Brush, it is insisted, was a bona fide purchaser for a valuable consideration without notice. The answer under which this defense is set up is neither in substance nor in form free from objection. It does not state the amount of consideration paid, the time of payment, nor does it deny the circumstances from which notice can be inferred. Boone v. Chiles, 10 Pet. 211212. But passing over the considerations which arise out of the answer, we will inquire whether the defendant is not chargeable with notice from the facts which appear upon the face of his title. The entry on the books of the surveyor, kept at the time in the State of Kentucky, was the incipient step in the acquisition of the title. This entry could only be made by producing to the surveyor and filing in his office the original warrant or a certified copy of it. The survey was then made, and a plat of the land, by a deputy, who returned the same to the principal surveyor's office. This survey is called the plat and certificate, and is assignable by law, but without an entry founded upon a warrant, it is of no validity. On the transmission of this survey, under the hand and seal of the principal surveyor, accompanied by the original warrant, or a copy, to the General Land Office, a patent is issued to the person apparently entitled to it. In issuing the patent, the commissioner of the land office performs a ministerial duty. He examines no witnesses, but acts from the face of the papers and exercises no judgment on the subject, except so far as regards matters of form. The patent therefore conveys the legal title only, leaving prior equities open to investigation.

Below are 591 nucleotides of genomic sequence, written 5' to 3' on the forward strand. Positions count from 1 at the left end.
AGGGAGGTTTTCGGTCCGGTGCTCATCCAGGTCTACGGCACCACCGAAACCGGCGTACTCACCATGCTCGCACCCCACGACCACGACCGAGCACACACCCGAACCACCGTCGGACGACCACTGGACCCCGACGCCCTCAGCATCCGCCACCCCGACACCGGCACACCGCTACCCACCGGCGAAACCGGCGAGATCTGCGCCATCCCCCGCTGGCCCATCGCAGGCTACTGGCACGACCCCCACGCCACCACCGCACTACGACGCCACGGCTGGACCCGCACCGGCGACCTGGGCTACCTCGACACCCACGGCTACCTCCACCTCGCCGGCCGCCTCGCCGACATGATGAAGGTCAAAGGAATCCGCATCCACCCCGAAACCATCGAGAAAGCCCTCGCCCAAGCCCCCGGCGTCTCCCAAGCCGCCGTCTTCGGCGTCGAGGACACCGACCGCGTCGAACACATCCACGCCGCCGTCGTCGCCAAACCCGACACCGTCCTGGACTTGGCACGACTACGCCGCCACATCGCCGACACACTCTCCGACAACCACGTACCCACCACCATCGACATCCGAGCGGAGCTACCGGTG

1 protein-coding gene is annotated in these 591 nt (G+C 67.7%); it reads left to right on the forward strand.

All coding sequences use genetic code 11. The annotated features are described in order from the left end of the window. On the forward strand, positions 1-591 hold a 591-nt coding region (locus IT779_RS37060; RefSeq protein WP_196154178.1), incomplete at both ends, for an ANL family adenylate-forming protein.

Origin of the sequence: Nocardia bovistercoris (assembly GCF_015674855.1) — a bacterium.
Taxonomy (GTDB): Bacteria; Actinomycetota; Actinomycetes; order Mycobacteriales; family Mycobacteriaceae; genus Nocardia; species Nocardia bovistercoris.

This is the history of this title and of every other in the same district of country. And the question arises whether the respondent, under the circumstances, was a bona fide purchaser for a valuable consideration without notice. In his answer he says that he never saw the warrant, the